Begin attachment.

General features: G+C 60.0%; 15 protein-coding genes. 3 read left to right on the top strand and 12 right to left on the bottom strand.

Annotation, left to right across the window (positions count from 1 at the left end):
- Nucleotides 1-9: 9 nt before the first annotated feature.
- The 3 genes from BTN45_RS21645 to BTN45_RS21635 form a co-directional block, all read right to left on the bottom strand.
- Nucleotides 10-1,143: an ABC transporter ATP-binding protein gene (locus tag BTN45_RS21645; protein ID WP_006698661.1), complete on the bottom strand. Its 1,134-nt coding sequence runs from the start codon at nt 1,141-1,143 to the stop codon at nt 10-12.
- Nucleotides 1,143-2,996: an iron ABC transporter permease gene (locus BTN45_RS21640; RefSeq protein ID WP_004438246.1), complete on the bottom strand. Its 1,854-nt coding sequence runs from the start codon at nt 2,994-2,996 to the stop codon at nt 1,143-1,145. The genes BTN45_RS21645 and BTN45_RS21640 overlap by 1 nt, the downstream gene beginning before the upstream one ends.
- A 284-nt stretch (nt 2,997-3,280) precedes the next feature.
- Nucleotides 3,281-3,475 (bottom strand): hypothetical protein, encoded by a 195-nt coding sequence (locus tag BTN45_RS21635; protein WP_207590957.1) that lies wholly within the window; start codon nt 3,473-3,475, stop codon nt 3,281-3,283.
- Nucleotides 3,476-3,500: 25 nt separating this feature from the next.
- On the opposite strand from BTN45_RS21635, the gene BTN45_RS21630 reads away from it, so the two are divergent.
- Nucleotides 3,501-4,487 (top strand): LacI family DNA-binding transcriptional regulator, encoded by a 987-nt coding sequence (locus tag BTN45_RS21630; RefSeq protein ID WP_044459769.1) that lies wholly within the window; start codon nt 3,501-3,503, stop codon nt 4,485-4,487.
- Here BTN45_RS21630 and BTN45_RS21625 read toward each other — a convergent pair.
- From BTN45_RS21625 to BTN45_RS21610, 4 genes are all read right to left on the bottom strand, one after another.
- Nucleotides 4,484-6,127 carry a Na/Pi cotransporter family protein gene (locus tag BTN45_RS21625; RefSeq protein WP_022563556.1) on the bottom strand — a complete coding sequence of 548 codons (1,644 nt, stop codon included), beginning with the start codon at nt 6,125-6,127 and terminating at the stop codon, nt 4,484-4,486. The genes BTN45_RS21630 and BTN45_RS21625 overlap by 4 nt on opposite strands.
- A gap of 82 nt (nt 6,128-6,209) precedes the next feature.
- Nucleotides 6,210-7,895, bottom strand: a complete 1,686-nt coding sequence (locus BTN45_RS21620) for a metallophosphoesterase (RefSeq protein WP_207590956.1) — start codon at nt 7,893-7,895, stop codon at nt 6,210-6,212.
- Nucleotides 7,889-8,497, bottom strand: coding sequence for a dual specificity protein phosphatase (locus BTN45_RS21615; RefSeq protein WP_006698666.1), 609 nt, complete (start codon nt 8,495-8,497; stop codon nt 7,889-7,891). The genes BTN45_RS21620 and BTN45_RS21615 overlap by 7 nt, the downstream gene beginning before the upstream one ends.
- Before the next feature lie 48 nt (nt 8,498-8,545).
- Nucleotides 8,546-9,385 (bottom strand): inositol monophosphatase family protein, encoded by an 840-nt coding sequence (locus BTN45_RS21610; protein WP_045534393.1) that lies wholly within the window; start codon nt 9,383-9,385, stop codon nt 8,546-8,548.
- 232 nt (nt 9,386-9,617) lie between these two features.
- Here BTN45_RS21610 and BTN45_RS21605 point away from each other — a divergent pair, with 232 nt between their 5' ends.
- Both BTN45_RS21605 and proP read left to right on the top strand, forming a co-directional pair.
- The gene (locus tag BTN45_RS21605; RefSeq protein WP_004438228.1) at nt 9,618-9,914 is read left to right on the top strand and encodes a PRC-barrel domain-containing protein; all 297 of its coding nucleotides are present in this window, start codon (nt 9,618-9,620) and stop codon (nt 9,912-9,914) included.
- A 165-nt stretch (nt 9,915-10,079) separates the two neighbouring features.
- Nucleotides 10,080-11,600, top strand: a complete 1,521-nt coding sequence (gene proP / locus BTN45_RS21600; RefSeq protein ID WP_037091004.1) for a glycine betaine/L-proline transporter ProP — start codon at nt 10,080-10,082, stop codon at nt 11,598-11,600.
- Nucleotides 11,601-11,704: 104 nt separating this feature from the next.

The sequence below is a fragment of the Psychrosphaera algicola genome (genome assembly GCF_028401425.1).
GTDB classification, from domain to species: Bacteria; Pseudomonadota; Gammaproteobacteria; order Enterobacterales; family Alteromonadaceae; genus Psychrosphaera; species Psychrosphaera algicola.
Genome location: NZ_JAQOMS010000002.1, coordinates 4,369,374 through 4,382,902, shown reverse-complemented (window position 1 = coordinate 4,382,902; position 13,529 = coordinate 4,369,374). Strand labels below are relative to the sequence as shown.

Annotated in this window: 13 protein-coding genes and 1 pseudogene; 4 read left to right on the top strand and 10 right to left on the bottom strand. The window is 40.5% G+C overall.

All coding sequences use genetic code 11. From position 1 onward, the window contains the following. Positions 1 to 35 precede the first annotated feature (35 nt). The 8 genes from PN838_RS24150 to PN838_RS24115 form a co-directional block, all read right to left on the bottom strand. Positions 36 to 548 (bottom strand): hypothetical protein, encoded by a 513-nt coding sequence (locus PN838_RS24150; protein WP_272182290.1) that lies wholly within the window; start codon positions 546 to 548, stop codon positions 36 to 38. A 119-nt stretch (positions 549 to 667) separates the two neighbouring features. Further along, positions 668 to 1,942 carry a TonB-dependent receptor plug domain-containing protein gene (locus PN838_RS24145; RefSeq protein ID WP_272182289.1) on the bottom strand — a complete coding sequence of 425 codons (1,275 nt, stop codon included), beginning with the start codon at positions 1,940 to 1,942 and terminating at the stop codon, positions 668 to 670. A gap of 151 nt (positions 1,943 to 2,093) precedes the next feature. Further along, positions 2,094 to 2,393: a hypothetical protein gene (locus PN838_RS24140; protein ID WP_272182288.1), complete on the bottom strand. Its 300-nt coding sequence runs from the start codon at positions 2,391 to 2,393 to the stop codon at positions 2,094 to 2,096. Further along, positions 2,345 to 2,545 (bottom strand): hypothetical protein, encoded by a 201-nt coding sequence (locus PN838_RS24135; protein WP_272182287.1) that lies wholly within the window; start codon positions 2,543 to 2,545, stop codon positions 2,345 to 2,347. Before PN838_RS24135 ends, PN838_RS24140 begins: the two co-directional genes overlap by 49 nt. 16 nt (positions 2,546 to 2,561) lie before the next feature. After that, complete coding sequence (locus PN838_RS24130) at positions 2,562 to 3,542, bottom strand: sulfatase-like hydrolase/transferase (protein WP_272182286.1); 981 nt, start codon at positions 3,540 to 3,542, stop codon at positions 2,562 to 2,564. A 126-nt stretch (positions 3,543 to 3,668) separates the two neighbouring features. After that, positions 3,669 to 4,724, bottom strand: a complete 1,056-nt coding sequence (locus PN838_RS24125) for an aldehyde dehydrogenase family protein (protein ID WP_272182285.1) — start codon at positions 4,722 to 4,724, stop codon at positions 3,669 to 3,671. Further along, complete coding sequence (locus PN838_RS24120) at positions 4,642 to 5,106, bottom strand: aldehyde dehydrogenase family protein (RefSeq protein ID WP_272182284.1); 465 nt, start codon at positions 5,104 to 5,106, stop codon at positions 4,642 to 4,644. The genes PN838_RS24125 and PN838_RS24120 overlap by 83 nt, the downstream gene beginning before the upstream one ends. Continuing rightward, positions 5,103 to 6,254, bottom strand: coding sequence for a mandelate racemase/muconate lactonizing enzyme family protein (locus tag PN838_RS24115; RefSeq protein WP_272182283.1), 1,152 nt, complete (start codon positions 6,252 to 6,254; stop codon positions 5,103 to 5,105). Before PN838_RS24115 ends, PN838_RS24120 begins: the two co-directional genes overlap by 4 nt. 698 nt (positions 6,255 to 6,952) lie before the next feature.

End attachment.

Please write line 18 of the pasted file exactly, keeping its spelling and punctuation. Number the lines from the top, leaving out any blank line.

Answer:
- Before the next feature lie 48 nt (nt 8,498-8,545).